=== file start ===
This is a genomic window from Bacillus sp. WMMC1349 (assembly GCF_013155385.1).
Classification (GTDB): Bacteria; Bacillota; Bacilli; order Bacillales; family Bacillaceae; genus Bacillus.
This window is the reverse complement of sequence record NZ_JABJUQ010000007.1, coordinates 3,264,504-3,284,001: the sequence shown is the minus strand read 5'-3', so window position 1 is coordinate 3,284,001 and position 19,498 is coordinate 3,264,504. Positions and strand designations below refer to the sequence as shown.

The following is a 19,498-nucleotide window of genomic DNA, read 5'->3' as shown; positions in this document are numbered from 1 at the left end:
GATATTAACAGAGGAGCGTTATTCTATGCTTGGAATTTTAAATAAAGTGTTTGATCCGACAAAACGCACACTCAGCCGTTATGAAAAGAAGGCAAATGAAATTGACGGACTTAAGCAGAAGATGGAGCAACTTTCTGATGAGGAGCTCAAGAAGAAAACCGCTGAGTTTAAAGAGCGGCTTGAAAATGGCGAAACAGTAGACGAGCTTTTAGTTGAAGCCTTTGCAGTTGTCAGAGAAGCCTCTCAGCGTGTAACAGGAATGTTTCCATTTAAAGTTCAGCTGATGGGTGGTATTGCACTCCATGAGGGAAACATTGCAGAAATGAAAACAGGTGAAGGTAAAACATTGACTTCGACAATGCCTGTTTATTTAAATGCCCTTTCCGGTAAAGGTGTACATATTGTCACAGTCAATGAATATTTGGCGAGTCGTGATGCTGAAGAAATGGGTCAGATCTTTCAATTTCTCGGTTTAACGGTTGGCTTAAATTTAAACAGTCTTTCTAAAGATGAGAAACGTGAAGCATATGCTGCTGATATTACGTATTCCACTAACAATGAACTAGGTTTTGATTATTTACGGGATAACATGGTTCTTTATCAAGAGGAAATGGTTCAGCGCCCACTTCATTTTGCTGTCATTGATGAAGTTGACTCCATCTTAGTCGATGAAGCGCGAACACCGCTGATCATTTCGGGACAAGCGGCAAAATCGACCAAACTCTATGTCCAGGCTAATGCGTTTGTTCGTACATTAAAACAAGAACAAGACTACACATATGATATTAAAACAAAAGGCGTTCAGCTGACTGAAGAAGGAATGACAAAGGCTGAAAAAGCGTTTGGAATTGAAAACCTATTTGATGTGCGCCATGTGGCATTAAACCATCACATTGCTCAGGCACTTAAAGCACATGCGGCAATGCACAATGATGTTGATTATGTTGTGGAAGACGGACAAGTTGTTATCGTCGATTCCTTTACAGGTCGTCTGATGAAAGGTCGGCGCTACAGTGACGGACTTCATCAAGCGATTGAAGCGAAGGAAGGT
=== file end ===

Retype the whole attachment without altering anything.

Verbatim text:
This is a genomic window from Bacillus sp. WMMC1349 (assembly GCF_013155385.1).
Classification (GTDB): Bacteria; Bacillota; Bacilli; order Bacillales; family Bacillaceae; genus Bacillus.
This window is the reverse complement of sequence record NZ_JABJUQ010000007.1, coordinates 3,264,504-3,284,001: the sequence shown is the minus strand read 5'-3', so window position 1 is coordinate 3,284,001 and position 19,498 is coordinate 3,264,504. Positions and strand designations below refer to the sequence as shown.

The following is a 19,498-nucleotide window of genomic DNA, read 5'->3' as shown; positions in this document are numbered from 1 at the left end:
GATATTAACAGAGGAGCGTTATTCTATGCTTGGAATTTTAAATAAAGTGTTTGATCCGACAAAACGCACACTCAGCCGTTATGAAAAGAAGGCAAATGAAATTGACGGACTTAAGCAGAAGATGGAGCAACTTTCTGATGAGGAGCTCAAGAAGAAAACCGCTGAGTTTAAAGAGCGGCTTGAAAATGGCGAAACAGTAGACGAGCTTTTAGTTGAAGCCTTTGCAGTTGTCAGAGAAGCCTCTCAGCGTGTAACAGGAATGTTTCCATTTAAAGTTCAGCTGATGGGTGGTATTGCACTCCATGAGGGAAACATTGCAGAAATGAAAACAGGTGAAGGTAAAACATTGACTTCGACAATGCCTGTTTATTTAAATGCCCTTTCCGGTAAAGGTGTACATATTGTCACAGTCAATGAATATTTGGCGAGTCGTGATGCTGAAGAAATGGGTCAGATCTTTCAATTTCTCGGTTTAACGGTTGGCTTAAATTTAAACAGTCTTTCTAAAGATGAGAAACGTGAAGCATATGCTGCTGATATTACGTATTCCACTAACAATGAACTAGGTTTTGATTATTTACGGGATAACATGGTTCTTTATCAAGAGGAAATGGTTCAGCGCCCACTTCATTTTGCTGTCATTGATGAAGTTGACTCCATCTTAGTCGATGAAGCGCGAACACCGCTGATCATTTCGGGACAAGCGGCAAAATCGACCAAACTCTATGTCCAGGCTAATGCGTTTGTTCGTACATTAAAACAAGAACAAGACTACACATATGATATTAAAACAAAAGGCGTTCAGCTGACTGAAGAAGGAATGACAAAGGCTGAAAAAGCGTTTGGAATTGAAAACCTATTTGATGTGCGCCATGTGGCATTAAACCATCACATTGCTCAGGCACTTAAAGCACATGCGGCAATGCACAATGATGTTGATTATGTTGTGGAAGACGGACAAGTTGTTATCGTCGATTCCTTTACAGGTCGTCTGATGAAAGGTCGGCGCTACAGTGACGGACTTCATCAAGCGATTGAAGCGAAGGAAGGT